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Tuesday, December 21, 2010

Garcia on Jefferson Airplane, Surrealistic Pillow

Was just pointed to this early 1967 interview (audio only) with Garcia posted at youtube. Not sure I had heard it before, but I think it contains a tidbit or two that are not pinned down yet regarding Garcia's contributions to the Jefferson Airplane blockbuster Surrealistic Pillow. So this is sort of of a piece with my post on Garcia's involvement on Stephen Stills albums.

I am not going to rehearse the whole story of Garcia's involvement in the album. Matt Scofield does an amazing job of it at deaddisc, and I am sure that Jackson and McNally would shed additional light. (I should just make it a practice to refer to them before ever posting on anything.) Let me just summarize what Scofield says we know and what we don't with a few bullet points, some of them direct quotes from deaddisc.

  • Garcia plays guitar on Today and Comin' Back To Me. 
  • Some sources suggest that Garcia also played acoustic guitar on Plastic Fantastic Lover and My Best Friend.  
  • Garcia's contribution to Surrealistic Pillow is not easy to define exactly.
  • His playing contribution is partly documented.
  • Some sources suggest that Garcia was also played on Plastic Fantastic Lover and My Best Friend. To date this remains speculation - any information about documented sources describing other Garcia involvement on this album would be most welcome. 
Well, in this youtube interview we learn the following bits of JG involvement that were unknown (apparently) or in need of confirmation:

  • JG played flattop (presumably acoustic steel) guitar on How Do You Feel (@ ca. 0:58).
  • JG did not play on My Best Friend; Skip Spence did. (@ ca. 1:05)
  • JG's playing on Today and Comin' Back To Me are confirmed (@ ca. 1:09)
  • JG played flattop guitar on Plastic Fantastic Lover (@ ca. 1:11) 
  • re: Someone to Love JG says "The arrangement on the album is more or less my arrangement. I kinda rewrote it."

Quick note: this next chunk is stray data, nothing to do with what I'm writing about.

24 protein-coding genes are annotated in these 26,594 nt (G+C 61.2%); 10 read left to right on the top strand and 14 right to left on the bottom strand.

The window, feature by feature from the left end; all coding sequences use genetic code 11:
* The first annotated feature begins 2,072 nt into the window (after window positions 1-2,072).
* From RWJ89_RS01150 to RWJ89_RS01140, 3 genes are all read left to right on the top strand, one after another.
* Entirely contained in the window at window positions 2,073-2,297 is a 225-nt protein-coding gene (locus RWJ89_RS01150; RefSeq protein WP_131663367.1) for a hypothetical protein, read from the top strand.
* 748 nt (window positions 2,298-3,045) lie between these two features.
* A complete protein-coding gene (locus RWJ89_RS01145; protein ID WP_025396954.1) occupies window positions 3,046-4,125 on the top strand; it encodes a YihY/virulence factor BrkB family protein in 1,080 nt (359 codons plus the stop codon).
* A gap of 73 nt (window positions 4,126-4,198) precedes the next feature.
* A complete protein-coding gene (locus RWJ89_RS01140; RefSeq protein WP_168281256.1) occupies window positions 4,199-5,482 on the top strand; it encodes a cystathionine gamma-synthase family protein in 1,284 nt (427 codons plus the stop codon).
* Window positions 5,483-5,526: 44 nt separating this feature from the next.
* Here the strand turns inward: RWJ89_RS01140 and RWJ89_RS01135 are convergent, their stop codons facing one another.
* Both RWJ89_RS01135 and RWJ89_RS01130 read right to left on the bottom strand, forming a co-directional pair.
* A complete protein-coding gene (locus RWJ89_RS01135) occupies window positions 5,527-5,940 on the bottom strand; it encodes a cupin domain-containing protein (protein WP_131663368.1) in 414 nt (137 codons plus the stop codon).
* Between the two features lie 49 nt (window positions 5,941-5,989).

From the horse's mouth, so to speak.

Now, of course, it's not certain that his parts appeared on the final product or if, as the lack of credits would imply, they ended up on the cutting room floor. But it may well be him, and in any case we might be able to circle in on some more dates when he was in LA with the Airplane if we know the dates on which the numbers including him were recorded.

6 comments:

  1. Great stuff. And I love the name of your blog!

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  2. I am very confident that Garcia's guitar parts remained on the released version of Surrealistic Pillow. The "Morning Dew"-like high notes on "Today" are unmistakable, for one thing. Also, if you listen to live Airplane tapes from the period of the recording (late 66-early 67), Kantner can't really play Garcia's rhythm guitar part on "Plastic Fantastic Lover."

    All the SF musicians were still learning to play electric instruments (Garcia included), and by the middle of '67 Kantner was good enough to play the part, but Garcia was just too far ahead of him at the time of the album.

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  3. Thank you, David!

    Corry, yeah, in the same interview Garcia confirms that he plays the high parts on "Today". I didn't mention it because I thought it was well established.

    I think I need to revisit Surrealistic Pillow with an ear (admittedly, a tin one) toward all of this, is what I have to do.